A Quick Explainer on the Supreme Court’s Upcoming Decision on The Texas Abortion Case


Mar. 4 2016, Published 10:21 a.m. ET

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On March 2nd, the U.S. Supreme Court heard the oral arguments of the Whole Woman’s Health v. Hellerstedt case.

The outcome of this case has been pinned as monumental for federal and state regulations of pregnancy termination and family planning across the United States. Whether male or female, pro-life or pro-choice, planning a family or planning to live child-free, the Supreme Court’s decision will affect you.

Here’s quick synopsis:

1. What are my current reproductive rights?

Ready for a shocker? The U.S. Constitution does not explicitly give any citizen reproductive rights, but don’t panic. While the U.S. Constitution does not SPECIFICALLY list the right to abortion in its rights and freedoms afforded to citizens, the right to abortion is supported by other amendments and state constitutions. All citizens of the United States enjoy a right to religious freedom and freedom of speech as provided in the 1st Amendment of the U.S. Constitution, a right to privacy as provided in the 4th Amendment, and right to life, liberty, and the pursuit of happiness as provided for in the 14th Amendment. These rights cannot be denied without due process, or fair treatment through the judicial system. The Supreme Court has also established that women enjoy a protection from restrictions that place undue burdens or substantial obstacles in the path of women seeking to obtain an abortion of a fetus before it is viable.

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2. So, why has it taken the Supreme Court and Law-makers over 43 years to get this ‘reproductive right’ thing down?

In 1969, a woman seeking an abortion challenged the laws in the state of Texas in the historic Roe v. Wade case. Back then, women were not allowed to have abortions in the state of Texas absent a rape or incest resulting in pregnancy. The Supreme Court left matters of abortion regulation to state governments, with the understanding that the government has a compelling interest to protect both the woman’s health and the life of the fetus. Most state governments use the trimester to determine whether the fetus is viable. Some states have arguably “over-regulated” the standards to attain abortion making access to a clinic difficult. Since Roe v. Wade, the Supreme Court has heard cases that challenge the need for parental or spousal consent of abortion, the funding of abortion, and even whether women have a right to abortion.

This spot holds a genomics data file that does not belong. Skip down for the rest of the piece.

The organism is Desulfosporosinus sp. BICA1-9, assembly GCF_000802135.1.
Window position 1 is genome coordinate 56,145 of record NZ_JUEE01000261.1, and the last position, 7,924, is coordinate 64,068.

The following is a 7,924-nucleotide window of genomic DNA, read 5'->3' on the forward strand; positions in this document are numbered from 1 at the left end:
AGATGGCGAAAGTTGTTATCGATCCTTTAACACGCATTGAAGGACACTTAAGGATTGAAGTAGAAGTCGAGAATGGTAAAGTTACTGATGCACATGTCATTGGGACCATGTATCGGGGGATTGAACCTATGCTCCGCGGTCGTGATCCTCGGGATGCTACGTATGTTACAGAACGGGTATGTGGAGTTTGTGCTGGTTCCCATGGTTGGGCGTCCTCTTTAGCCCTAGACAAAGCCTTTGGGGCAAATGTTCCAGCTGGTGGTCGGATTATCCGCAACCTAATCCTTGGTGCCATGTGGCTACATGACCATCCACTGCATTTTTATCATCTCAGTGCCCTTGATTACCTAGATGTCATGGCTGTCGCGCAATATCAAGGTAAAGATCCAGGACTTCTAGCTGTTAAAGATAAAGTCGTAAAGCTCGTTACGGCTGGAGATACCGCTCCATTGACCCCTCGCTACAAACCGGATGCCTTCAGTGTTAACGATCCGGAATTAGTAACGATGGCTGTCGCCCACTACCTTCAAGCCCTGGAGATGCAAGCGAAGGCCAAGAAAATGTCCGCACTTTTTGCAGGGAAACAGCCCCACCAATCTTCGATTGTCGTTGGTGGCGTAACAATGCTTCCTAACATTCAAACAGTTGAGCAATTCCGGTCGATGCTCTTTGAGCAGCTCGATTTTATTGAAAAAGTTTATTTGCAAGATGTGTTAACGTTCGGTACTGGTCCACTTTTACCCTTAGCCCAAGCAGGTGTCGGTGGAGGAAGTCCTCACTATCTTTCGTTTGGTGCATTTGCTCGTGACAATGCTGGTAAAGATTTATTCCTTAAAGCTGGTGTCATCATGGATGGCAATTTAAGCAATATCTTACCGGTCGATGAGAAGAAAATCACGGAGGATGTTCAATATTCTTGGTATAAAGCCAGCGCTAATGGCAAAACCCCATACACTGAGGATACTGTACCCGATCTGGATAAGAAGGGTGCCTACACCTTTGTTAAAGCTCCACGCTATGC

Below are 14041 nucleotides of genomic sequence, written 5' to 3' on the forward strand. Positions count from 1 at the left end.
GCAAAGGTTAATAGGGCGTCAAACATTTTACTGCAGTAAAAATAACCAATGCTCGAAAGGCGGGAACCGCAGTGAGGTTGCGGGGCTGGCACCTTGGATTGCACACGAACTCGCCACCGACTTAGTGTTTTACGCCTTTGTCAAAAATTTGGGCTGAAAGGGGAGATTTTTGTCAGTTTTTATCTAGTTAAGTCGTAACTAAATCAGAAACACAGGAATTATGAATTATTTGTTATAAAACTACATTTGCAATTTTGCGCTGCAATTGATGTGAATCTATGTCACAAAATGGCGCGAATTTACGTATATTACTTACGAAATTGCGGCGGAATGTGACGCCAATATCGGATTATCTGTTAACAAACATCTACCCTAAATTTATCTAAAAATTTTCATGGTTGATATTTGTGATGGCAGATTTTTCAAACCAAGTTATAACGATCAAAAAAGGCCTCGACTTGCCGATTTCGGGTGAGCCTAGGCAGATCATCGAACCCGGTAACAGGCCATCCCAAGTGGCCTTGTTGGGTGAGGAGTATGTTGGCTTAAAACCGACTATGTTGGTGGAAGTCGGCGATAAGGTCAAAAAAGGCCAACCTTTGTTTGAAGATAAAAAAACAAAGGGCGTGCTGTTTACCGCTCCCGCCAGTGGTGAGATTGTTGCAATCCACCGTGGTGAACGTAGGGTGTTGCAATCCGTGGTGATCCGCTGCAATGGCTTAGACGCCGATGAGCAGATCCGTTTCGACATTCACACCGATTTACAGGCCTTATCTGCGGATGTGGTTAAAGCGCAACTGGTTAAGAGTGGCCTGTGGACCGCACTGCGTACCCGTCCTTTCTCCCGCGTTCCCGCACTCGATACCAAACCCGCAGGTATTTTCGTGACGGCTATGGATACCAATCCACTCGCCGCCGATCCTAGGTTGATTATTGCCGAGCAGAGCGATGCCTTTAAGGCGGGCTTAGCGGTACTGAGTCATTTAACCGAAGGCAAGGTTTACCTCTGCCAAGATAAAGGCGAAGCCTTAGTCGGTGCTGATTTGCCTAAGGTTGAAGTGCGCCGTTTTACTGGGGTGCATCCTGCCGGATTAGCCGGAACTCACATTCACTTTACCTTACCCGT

3. Okay. So what is the current controversy?

Since the Supreme Court has left the regulation of abortion clinics to state governments, the outcome has been somewhat catastrophic. Many states impose unconscionable restrictions on doctors at these clinics, which in turn requires them to close shop. The specific regulation that the Justices of the Supreme Court are reviewing is one where Texas lawmakers have required that doctors of abortion clinics be admitted privileges at hospitals and have the ability to admit patients to hospitals within 30 miles of the clinic.

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These restrictions are incredibly expensive and some doctors argue that they do not make the pregnancy termination any safer. Advocates and allies of pro-choice have claimed that regulations such as the preceding are the conservative lawmakers’ way of placing a restriction on reproductive rights.

Bloomberg Business reports that of the 162 clinics closed since 2011, Texas has closed at least 30. Texas is not alone is this restriction. States like Iowa, Michigan, and California have similar restrictions and have added greatly to that 162-figure. It seems that access to pregnancy termination is becoming more and more exclusive, reserved only for women with the financial means to pay for both the process and travel long distances to undergo the procedure.

4. So why should I care? How does this affect me?

The decision of the Supreme Court Justices will set a dominant precedent and standard that your state will be required to soon follow.

It could affect your finances, your career, your very rights to family planning, and your body. If nothing more, it should make you cautious of whom you put in local and national positions of power.

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